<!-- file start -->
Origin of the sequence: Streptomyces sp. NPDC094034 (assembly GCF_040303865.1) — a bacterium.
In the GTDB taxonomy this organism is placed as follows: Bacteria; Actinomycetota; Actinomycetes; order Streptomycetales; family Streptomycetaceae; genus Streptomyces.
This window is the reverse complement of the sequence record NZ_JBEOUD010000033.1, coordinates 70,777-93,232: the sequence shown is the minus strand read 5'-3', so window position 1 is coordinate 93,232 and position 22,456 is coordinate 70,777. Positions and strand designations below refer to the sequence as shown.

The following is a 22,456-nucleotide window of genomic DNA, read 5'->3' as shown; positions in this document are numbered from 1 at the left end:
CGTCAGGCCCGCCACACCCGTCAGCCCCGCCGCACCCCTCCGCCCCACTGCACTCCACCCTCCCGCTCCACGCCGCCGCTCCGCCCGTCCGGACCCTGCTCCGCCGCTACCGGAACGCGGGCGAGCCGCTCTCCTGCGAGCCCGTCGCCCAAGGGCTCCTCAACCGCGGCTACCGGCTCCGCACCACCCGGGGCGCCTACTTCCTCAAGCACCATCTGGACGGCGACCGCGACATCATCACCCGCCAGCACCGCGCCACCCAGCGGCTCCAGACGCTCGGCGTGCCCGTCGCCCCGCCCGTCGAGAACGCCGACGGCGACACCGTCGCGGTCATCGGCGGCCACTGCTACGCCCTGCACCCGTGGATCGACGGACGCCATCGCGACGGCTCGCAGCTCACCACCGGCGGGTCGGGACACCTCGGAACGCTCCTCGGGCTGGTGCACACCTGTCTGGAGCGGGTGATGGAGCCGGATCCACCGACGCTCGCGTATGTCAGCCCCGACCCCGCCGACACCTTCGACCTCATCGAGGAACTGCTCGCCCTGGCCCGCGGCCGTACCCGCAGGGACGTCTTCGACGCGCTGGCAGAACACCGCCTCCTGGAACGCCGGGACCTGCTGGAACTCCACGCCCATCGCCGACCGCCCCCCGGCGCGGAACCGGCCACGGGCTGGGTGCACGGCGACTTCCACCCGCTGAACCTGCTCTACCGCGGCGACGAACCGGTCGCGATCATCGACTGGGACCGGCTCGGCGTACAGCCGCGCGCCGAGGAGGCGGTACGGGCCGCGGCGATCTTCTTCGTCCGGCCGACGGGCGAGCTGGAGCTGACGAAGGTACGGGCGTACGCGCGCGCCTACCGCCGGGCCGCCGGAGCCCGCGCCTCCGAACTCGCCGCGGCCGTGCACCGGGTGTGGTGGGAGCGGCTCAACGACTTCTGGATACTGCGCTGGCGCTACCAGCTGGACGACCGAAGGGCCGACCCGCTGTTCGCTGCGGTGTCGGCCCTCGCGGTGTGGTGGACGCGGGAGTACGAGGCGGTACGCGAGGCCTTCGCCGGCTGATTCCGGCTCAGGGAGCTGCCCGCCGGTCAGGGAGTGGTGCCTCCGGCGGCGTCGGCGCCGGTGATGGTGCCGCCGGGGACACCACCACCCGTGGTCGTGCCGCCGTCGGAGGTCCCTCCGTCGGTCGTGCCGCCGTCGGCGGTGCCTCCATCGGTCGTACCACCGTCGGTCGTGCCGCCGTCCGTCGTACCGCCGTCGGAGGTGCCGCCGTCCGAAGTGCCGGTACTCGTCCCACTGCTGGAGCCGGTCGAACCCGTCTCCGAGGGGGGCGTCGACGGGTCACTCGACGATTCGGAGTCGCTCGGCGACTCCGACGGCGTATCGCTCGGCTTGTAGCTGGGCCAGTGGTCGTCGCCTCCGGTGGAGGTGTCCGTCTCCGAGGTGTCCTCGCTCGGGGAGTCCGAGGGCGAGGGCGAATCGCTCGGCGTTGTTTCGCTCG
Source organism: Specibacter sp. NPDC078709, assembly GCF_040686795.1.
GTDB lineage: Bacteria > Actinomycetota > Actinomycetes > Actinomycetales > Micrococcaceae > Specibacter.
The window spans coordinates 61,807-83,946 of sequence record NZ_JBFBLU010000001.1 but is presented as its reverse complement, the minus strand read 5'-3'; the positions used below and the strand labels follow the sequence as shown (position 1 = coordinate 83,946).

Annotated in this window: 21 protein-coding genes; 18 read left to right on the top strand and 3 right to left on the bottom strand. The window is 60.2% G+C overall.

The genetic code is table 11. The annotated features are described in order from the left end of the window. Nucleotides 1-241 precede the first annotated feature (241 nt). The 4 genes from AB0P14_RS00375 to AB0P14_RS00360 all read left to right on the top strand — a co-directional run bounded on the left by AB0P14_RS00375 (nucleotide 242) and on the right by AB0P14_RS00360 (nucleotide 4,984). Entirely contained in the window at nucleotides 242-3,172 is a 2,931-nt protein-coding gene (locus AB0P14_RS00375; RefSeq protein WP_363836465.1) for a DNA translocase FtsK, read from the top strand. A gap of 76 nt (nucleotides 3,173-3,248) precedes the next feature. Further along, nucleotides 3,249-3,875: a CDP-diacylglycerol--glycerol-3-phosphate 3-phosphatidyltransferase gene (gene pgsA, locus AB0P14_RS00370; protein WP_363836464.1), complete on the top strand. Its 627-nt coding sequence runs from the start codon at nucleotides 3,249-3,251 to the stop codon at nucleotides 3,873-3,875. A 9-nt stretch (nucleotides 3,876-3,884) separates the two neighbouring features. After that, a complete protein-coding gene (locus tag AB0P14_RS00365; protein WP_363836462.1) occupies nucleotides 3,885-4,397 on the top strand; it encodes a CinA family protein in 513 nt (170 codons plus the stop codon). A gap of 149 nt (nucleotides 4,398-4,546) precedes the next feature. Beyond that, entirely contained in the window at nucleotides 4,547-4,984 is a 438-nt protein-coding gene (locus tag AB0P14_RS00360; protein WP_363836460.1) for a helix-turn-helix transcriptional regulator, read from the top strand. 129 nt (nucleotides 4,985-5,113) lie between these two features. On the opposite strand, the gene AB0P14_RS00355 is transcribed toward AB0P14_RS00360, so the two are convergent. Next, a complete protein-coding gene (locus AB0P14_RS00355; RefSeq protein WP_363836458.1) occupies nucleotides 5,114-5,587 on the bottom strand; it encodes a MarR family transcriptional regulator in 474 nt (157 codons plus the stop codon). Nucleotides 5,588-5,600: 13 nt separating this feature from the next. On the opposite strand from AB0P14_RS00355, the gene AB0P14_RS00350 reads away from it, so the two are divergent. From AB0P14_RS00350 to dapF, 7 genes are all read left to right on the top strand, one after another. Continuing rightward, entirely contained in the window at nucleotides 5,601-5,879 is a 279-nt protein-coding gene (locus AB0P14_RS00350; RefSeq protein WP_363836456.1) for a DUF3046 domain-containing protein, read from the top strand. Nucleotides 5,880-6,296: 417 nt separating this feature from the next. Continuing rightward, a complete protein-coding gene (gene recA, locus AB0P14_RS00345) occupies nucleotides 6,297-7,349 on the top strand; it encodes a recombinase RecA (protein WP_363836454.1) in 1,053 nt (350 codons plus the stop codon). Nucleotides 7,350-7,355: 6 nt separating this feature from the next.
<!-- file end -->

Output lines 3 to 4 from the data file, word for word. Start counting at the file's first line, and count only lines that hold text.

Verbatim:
This window is the reverse complement of the sequence record NZ_JBEOUD010000033.1, coordinates 70,777-93,232: the sequence shown is the minus strand read 5'-3', so window position 1 is coordinate 93,232 and position 22,456 is coordinate 70,777. Positions and strand designations below refer to the sequence as shown.

The following is a 22,456-nucleotide window of genomic DNA, read 5'->3' as shown; positions in this document are numbered from 1 at the left end: